NetworkingRouters-Modem-Firewalls

RDP to Your Server Behind SonicWall or TP-Link Router

You just completed the installation of your new server. You now have a router in place, probably one of Dell’s SonicWall firewall routers or maybe a TP-Link router. But then you realize that you would like to be able to work from your hotel room or from the coffee store in the neighborhood. But how do you get to your server from outside while there is a firewall in the way?

Thankfully, there is a way to do just that. Well, actually a ton of ways, but we are here going to talk about just one of them: Remote Desktop Connection (or Microsoft Remote Desktop if you are working from a Mac), especially, about the setup to be able to use that program.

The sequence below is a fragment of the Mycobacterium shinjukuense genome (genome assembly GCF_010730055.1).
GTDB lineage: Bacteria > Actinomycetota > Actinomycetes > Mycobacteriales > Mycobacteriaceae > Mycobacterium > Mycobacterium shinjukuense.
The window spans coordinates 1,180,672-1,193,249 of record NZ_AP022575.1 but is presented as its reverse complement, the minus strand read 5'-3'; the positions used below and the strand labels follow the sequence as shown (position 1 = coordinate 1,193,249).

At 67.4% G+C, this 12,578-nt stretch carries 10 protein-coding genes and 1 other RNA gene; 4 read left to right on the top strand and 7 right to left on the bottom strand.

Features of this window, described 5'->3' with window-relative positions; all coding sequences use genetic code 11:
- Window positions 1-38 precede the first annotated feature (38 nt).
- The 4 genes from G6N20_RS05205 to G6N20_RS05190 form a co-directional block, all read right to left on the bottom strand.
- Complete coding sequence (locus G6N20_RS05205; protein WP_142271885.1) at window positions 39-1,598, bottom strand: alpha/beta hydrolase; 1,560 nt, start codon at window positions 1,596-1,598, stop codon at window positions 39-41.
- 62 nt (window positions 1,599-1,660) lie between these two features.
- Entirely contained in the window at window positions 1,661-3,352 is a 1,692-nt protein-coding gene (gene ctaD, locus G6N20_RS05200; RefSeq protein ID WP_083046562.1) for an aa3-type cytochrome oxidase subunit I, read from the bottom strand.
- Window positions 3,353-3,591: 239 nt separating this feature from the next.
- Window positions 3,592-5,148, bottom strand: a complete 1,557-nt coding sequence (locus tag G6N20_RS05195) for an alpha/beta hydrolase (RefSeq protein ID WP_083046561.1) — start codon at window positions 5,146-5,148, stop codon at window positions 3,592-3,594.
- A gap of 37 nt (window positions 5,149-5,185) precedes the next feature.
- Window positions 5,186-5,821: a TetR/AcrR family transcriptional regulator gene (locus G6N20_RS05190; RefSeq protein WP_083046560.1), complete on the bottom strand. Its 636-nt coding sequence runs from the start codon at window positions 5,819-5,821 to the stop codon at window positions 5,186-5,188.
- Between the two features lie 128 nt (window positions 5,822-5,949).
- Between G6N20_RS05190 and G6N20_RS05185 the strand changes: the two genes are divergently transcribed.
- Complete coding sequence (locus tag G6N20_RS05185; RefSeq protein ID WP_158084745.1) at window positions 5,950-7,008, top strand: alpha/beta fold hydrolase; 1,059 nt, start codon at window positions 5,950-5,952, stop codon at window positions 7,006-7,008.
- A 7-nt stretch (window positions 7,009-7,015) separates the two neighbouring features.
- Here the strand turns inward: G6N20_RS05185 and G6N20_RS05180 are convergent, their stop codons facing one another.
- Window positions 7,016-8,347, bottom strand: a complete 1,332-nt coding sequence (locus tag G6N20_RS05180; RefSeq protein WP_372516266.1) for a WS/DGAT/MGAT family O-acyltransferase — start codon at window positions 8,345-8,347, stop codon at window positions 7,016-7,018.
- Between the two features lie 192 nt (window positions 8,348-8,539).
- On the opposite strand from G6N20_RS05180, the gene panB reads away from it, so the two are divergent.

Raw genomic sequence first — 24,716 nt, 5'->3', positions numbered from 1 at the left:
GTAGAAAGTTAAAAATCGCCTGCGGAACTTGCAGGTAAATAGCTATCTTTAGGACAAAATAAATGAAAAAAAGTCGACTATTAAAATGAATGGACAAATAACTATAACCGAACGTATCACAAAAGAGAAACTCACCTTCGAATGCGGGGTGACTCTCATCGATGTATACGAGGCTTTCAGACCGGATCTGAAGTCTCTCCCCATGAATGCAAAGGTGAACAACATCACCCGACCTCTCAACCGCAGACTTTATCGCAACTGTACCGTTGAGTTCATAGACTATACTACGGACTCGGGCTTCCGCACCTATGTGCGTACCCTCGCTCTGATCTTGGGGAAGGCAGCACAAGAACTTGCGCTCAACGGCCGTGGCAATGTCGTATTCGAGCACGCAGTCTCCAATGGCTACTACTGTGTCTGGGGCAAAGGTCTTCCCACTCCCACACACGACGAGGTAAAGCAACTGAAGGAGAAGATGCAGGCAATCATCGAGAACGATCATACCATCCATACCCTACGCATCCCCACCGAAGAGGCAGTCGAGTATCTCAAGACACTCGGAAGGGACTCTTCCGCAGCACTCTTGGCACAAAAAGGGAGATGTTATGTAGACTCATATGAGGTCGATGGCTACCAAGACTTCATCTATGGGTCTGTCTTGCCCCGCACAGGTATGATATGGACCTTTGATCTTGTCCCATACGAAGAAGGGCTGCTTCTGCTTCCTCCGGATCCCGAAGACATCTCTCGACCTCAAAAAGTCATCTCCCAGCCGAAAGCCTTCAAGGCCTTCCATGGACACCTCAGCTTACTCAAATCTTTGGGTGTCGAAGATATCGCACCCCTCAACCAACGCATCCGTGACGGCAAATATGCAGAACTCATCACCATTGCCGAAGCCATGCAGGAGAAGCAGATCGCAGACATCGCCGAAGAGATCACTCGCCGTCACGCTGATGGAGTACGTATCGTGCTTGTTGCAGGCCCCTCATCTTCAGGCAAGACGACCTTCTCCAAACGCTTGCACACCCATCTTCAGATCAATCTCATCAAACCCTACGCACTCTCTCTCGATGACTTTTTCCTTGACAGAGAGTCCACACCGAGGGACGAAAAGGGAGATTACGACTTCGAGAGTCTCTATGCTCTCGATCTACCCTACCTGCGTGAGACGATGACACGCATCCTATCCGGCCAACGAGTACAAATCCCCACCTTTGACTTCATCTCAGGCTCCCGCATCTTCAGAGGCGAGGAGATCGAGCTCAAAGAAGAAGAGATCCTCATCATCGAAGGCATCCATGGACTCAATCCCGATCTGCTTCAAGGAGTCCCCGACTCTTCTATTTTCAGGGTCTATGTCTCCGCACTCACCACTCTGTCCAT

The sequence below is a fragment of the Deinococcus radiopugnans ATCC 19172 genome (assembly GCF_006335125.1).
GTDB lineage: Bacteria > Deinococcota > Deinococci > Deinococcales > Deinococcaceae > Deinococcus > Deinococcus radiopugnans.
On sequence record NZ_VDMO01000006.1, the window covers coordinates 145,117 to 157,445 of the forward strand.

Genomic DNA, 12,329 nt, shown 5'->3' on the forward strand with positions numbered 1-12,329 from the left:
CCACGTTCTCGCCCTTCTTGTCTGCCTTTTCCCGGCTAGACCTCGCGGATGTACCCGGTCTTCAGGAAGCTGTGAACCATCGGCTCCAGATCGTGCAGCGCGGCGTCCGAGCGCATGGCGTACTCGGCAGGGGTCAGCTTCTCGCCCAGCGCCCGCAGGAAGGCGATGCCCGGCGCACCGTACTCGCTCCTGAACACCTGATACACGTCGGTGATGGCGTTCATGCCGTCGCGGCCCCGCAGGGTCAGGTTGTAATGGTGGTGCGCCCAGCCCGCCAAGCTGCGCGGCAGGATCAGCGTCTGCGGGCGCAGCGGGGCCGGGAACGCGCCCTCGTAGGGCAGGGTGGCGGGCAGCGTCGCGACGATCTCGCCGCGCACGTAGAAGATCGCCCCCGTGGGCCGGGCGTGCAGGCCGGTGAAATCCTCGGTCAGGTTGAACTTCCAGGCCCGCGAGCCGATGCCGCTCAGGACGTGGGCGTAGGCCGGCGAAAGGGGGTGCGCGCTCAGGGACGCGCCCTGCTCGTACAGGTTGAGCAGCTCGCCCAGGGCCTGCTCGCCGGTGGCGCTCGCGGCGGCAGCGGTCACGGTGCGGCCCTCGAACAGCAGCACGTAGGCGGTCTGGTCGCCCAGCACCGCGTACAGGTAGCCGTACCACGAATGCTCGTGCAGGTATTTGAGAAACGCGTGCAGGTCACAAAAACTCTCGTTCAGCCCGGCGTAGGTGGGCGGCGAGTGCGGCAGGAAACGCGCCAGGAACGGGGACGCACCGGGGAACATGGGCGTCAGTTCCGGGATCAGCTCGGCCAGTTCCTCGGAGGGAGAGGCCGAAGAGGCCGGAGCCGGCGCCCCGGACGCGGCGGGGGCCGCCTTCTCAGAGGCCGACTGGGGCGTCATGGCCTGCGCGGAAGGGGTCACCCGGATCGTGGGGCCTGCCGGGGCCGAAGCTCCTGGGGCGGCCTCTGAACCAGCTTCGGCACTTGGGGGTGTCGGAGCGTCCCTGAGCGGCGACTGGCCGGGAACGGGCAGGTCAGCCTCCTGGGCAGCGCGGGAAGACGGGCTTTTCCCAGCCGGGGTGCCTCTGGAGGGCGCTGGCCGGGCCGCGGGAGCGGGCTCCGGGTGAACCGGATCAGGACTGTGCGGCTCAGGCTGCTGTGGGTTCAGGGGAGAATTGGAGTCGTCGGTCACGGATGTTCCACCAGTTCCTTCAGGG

This tool enables you to take advantage of terminal services on Windows Servers. You will need to setup your modem and then your router to create a path from the outside world to your server.

Finally now, the moment of truth:
1) I do not think I can explain the setup of Remote Desktop Connection or even Microsoft Remote Desktop better than Microsoft themselves: http://windows.microsoft.com/en-us/windows/connect-using-remote-desktop-connection#connect-using-remote-desktop-connection=windows-7

2) The people at Dell have also explained the setup of the SonicWall better than I ever could this this knowledge base article: https://support.software.dell.com/kb/sw7501

3) Those at TP-Link did their part too: http://www.tp-link.com/en/faq-381.html

So, there you have it. Now you are an expert at how this whole thing works. Don’t thank me if you actually have. Thank the people at Microsoft, Dell, and TP-Link… and the God who created them!

Summary routing from remote desktop to server.

Summary routing from remote desktop to server. Image source: https://support.software.dell.com